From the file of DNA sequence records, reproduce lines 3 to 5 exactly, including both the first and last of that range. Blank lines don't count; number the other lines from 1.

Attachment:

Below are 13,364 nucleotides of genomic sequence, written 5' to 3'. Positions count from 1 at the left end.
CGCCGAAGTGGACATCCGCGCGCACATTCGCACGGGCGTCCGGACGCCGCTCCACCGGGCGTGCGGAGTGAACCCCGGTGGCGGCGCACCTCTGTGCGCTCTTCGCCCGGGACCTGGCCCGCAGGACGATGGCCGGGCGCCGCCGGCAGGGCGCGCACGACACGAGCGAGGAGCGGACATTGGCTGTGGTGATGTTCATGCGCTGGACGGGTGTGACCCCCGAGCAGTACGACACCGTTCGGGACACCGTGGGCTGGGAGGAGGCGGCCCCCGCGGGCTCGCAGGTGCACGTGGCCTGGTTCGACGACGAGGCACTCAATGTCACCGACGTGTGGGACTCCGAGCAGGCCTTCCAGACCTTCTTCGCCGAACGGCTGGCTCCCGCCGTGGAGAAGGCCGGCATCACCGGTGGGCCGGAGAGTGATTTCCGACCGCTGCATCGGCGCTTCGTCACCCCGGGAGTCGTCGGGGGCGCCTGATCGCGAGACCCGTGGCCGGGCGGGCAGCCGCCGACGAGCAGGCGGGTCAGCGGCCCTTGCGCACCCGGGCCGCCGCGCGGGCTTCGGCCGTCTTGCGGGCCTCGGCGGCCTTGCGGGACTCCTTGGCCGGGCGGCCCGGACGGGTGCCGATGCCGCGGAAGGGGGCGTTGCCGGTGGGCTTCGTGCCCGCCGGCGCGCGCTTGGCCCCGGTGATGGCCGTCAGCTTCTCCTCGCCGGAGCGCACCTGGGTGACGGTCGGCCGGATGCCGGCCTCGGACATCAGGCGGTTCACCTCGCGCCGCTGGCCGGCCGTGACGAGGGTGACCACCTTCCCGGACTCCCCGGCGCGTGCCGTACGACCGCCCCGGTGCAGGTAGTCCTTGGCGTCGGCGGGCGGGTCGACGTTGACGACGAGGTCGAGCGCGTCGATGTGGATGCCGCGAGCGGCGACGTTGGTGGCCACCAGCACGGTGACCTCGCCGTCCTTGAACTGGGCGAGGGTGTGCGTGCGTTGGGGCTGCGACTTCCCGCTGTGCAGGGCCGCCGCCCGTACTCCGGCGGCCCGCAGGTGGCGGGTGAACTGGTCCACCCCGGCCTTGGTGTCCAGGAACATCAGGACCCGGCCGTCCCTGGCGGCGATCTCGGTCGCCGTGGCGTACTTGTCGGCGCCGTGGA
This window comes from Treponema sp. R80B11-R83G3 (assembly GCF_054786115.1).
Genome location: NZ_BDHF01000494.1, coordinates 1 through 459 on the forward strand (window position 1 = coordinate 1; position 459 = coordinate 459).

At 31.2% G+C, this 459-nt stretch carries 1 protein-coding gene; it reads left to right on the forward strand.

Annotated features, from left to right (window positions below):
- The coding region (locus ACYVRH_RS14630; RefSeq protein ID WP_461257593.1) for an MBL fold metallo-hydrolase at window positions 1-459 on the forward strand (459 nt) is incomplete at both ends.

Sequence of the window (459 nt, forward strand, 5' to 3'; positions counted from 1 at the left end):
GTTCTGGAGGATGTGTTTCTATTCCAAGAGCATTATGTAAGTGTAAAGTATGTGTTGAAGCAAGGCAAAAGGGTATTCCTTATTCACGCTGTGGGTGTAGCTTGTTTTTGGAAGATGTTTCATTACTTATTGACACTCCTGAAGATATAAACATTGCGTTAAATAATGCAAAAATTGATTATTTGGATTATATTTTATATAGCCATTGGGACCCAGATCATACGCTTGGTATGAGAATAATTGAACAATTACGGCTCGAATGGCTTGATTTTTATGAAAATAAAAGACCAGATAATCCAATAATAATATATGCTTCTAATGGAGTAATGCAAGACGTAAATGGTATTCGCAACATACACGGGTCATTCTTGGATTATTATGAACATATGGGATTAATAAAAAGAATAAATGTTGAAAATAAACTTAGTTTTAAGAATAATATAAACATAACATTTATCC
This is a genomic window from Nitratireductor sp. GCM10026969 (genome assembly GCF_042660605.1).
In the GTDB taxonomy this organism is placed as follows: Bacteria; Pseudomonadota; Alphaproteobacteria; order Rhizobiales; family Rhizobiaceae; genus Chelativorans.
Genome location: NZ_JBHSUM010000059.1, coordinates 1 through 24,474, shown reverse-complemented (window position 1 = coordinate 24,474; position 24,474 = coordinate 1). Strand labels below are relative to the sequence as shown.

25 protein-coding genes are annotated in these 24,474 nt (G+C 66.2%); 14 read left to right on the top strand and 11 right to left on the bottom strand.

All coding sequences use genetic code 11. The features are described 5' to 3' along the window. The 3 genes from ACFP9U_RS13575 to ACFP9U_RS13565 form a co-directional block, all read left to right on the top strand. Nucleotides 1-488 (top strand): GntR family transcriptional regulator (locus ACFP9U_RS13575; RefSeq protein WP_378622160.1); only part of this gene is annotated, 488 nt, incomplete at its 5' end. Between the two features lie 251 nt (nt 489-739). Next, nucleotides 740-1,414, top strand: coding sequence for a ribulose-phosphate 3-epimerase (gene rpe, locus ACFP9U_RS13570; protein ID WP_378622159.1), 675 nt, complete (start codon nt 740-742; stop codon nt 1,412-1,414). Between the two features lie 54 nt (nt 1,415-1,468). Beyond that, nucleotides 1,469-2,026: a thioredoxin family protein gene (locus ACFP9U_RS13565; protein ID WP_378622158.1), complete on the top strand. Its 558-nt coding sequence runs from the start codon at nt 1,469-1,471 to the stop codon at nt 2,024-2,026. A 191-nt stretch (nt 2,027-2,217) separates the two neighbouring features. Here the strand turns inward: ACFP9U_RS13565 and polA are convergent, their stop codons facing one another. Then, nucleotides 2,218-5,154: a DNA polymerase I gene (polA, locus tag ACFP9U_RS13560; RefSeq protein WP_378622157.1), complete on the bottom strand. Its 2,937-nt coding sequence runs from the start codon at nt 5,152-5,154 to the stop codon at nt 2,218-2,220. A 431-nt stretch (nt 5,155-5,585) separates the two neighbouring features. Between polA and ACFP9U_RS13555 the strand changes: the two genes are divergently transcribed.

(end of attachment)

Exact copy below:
This window comes from Treponema sp. R80B11-R83G3 (assembly GCF_054786115.1).
Genome location: NZ_BDHF01000494.1, coordinates 1 through 459 on the forward strand (window position 1 = coordinate 1; position 459 = coordinate 459).

At 31.2% G+C, this 459-nt stretch carries 1 protein-coding gene; it reads left to right on the forward strand.